The caption in the upper-left corner says: Ā° dāna dīkṣā – ‘gift and initiation of Ādinātha’. The title Ādinātha – ‘first Lord’ – is one of the names for the first Jina, Ṛṣabhanātha or Lord Ṛṣabha.

The illustration contains two scenes at different levels, both featuring Ṛṣabha. There is no emblem to identify the Jina, but he can be named based on two main points. Firstly, the place of this text and picture within the manuscript and, secondly, the mention of his name as Usabha in the facing text make it clear.

Top level

The largest figure sits on a throne, dressed as a prince and wearing precious ornaments. Jewels and various riches are heaped on a tripod in front of him. A white-bearded old man stands on the right while two other men are at the top of the panel.

The large figure is King Ṛṣabha, shown with all his worldly privileges. The old man represents the poor. The two men at the top may be Laukāntika gods.

The Laukāntika gods have come to awaken Ṛṣabha spiritually and inspire him to give up his possessions. They exclaim:

Victory be to the joy of the world!
Victory be to one with auspicious marks!
Glory be to thee, oh bull among best kṣatriyas
Awake, oh Lord, Master of the Universe!
Establish religion and order
For the well-being of all living beings.

Then Ṛṣabha knows that the time is right for him to renounce the worldly life. He spends the following year giving all his possessions to the poor.

Bottom level

On the left side a male figure wearing a single garment sits under a tree. He catches his long hair in his hand. On the right a man with four hands is seated on a throne.

The figure on the left is Ṛṣabha, who has now given up all the possessions of a prince. Even so, he is often shown in pictures as keeping his jewellery. Sitting under an aśoka tree, he is preparing to pluck out his long hair in five handfuls. This is the symbolic gesture of giving up worldly life and entering religious life. Jain monks and nuns still perform this act of dīkṣā today.

The figure watching him is the god Śakra, who is present at the key points of Ṛṣabha’s life. Deities are often depicted with four or more hands in Jain art. Here Śakra is shown with a pair of his hands ready to receive the hair of the future Jina.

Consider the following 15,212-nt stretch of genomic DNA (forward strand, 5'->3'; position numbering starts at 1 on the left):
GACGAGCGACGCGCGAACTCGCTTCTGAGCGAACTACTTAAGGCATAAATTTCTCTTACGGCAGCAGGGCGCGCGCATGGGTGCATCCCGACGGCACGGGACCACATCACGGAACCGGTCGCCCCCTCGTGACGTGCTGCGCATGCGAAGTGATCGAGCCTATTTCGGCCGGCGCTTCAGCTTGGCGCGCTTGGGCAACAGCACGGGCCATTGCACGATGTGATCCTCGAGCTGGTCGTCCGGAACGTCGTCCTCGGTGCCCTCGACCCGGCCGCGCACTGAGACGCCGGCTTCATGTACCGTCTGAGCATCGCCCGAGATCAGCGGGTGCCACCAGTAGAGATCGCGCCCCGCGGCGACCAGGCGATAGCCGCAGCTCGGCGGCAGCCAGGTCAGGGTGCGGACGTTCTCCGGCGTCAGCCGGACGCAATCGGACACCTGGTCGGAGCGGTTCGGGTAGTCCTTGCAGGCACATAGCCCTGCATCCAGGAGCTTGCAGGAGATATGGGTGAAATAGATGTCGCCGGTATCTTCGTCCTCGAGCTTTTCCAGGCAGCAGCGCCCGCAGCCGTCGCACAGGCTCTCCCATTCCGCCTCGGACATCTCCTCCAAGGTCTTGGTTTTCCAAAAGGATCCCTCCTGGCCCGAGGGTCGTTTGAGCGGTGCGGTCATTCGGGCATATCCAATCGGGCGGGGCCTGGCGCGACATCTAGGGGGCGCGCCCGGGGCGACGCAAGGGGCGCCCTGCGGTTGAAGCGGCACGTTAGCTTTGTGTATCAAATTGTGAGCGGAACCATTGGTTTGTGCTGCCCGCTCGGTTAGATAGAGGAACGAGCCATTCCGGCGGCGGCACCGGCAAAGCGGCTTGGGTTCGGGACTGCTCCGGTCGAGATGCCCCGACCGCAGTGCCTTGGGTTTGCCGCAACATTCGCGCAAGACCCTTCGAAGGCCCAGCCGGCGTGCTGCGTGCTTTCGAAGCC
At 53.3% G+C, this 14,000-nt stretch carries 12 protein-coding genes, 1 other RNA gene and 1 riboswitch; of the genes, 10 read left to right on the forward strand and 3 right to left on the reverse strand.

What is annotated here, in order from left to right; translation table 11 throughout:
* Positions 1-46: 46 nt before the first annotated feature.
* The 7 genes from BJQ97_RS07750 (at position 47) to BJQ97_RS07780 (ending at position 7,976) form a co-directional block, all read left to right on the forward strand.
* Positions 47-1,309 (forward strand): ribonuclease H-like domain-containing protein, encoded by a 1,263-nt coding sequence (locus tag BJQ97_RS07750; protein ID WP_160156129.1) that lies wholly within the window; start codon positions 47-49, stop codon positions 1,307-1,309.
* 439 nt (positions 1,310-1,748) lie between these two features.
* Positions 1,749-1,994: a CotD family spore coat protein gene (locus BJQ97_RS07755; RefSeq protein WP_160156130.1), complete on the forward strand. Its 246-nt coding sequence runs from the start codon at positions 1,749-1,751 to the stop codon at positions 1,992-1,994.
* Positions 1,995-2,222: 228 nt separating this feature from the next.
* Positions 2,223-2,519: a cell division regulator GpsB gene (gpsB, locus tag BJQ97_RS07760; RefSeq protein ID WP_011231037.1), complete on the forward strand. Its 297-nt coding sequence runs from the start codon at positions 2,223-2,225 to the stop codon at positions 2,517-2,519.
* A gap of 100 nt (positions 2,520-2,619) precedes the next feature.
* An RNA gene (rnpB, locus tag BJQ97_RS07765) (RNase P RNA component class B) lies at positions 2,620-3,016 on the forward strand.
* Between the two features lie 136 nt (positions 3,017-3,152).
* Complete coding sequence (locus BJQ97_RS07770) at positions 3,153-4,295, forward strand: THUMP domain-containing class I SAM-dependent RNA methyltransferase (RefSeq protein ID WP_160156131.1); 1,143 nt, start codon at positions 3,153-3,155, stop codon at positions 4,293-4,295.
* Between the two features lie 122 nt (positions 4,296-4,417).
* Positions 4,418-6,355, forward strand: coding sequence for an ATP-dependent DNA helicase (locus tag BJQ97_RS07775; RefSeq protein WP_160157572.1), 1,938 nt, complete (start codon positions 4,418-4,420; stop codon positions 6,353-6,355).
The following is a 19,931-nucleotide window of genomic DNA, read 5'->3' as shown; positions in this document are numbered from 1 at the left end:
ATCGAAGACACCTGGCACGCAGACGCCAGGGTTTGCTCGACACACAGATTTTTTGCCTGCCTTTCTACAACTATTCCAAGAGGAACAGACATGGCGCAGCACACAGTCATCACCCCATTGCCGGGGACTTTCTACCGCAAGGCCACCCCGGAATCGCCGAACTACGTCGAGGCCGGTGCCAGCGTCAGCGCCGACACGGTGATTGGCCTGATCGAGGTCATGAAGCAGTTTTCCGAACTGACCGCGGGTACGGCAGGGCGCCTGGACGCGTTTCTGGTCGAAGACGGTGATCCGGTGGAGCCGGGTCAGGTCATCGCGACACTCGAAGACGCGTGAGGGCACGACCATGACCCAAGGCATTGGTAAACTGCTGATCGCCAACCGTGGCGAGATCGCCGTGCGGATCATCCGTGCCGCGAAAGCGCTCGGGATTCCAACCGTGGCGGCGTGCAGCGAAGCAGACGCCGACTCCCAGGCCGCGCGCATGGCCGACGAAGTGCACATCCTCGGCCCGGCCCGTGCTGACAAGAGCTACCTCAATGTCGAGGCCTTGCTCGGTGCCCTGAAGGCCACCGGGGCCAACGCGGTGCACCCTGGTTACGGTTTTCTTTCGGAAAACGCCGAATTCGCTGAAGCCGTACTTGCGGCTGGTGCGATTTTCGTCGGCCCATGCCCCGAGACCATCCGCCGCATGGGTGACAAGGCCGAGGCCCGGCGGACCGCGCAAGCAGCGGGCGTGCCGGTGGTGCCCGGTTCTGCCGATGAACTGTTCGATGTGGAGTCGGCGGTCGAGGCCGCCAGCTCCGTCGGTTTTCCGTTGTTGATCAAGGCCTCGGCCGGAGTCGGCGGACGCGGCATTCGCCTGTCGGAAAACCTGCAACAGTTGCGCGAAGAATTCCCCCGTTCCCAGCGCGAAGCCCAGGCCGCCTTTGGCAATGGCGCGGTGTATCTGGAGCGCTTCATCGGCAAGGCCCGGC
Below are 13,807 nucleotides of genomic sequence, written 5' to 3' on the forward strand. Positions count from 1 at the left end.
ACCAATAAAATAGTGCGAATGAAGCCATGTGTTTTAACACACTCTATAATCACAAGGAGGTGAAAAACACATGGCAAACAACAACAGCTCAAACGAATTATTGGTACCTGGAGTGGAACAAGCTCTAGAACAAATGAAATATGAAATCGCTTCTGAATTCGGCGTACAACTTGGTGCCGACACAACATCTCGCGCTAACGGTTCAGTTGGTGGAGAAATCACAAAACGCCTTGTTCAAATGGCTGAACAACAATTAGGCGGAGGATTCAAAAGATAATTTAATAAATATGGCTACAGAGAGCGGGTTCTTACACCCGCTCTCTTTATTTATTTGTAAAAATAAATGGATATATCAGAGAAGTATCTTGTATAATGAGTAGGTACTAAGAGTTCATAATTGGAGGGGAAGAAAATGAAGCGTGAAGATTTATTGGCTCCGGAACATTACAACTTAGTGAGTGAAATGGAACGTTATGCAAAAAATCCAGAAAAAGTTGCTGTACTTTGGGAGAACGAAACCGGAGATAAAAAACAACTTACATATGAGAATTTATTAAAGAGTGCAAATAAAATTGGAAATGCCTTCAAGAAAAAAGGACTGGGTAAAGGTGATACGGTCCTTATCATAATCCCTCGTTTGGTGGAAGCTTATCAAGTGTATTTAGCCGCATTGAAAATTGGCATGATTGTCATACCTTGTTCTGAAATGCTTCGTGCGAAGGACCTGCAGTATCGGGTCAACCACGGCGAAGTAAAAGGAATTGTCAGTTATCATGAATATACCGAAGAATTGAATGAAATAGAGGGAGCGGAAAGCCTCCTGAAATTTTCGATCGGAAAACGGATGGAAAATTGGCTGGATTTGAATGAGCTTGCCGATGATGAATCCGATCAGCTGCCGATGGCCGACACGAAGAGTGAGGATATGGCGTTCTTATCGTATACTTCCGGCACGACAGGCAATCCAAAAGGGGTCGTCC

Ṛṣabha performs his initiation ceremony in public in a park. The natural landscape is symbolised here by the bottom row, which represents mountain peaks.

The long protruding eye is a typical feature of western Indian painting. Its origin is unclear.

Other visual elements

The bottom of the right margin contains the number 66. This is the folio number.

The original paper has been pasted onto a new base. As with many Kalpa-sūtra manuscripts, there is a clear intention to make the manuscript a valuable and remarkable object in itself. This aim is signalled by the:

  • use of gold in the paintings, margins and ornamental motifs
  • decorated border with blue floral motifs
  • three diamonds filled with gold ink and surrounded by blue ornamental motifs.

The three golden diamonds along the central horizontal plane are symbolic reminders of the way in which manuscripts were bound at one time. Strings through one or more holes in the paper were used to thread together the loose folios so the reader could turn them over easily. The shapes are in the places where the holes would once have been.

Three diamonds mean a verso side.


The elaborate script used is the Jaina Devanāgarī script, which is here like calligraphy. It is used for writing numerous Indian languages, here for Ardhamāgadhī Prakrit.

There are a few notable features of this script, which:

  • is an old type in the way the sounds e and o are notated when used with a consonant, known as pṛṣṭhamātrā script
  • contains red vertical lines that mark out verse divisions, with a single line dividing a verse in two while double lines are found at the end of the verse.

The lines in smaller script above and below the main text are explanations in Sanskrit of phrases found in the central part. The two small parallel lines like slanted = after the words are meant to separate the explanations.